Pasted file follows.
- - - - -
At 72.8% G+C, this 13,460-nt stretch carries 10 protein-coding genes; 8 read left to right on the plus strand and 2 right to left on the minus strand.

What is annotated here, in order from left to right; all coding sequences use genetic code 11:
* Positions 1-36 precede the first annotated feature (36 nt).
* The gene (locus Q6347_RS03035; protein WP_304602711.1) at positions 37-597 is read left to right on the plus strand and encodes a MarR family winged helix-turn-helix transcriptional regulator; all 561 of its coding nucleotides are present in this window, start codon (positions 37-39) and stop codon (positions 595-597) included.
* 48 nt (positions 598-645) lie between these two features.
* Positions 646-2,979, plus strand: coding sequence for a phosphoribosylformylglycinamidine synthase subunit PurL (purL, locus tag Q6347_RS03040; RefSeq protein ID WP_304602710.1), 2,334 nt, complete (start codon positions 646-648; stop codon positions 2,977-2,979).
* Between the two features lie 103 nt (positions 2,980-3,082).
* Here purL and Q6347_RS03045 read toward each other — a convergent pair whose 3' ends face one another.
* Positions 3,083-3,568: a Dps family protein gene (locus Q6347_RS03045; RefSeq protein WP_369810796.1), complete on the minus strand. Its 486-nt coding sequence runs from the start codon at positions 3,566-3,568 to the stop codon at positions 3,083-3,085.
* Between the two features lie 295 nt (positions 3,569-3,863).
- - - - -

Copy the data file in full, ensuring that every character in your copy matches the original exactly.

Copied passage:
At 72.8% G+C, this 13,460-nt stretch carries 10 protein-coding genes; 8 read left to right on the plus strand and 2 right to left on the minus strand.

What is annotated here, in order from left to right; all coding sequences use genetic code 11:
* Positions 1-36 precede the first annotated feature (36 nt).
* The gene (locus Q6347_RS03035; protein WP_304602711.1) at positions 37-597 is read left to right on the plus strand and encodes a MarR family winged helix-turn-helix transcriptional regulator; all 561 of its coding nucleotides are present in this window, start codon (positions 37-39) and stop codon (positions 595-597) included.
* 48 nt (positions 598-645) lie between these two features.
* Positions 646-2,979, plus strand: coding sequence for a phosphoribosylformylglycinamidine synthase subunit PurL (purL, locus tag Q6347_RS03040; RefSeq protein ID WP_304602710.1), 2,334 nt, complete (start codon positions 646-648; stop codon positions 2,977-2,979).
* Between the two features lie 103 nt (positions 2,980-3,082).
* Here purL and Q6347_RS03045 read toward each other — a convergent pair whose 3' ends face one another.
* Positions 3,083-3,568: a Dps family protein gene (locus Q6347_RS03045; RefSeq protein WP_369810796.1), complete on the minus strand. Its 486-nt coding sequence runs from the start codon at positions 3,566-3,568 to the stop codon at positions 3,083-3,085.
* Between the two features lie 295 nt (positions 3,569-3,863).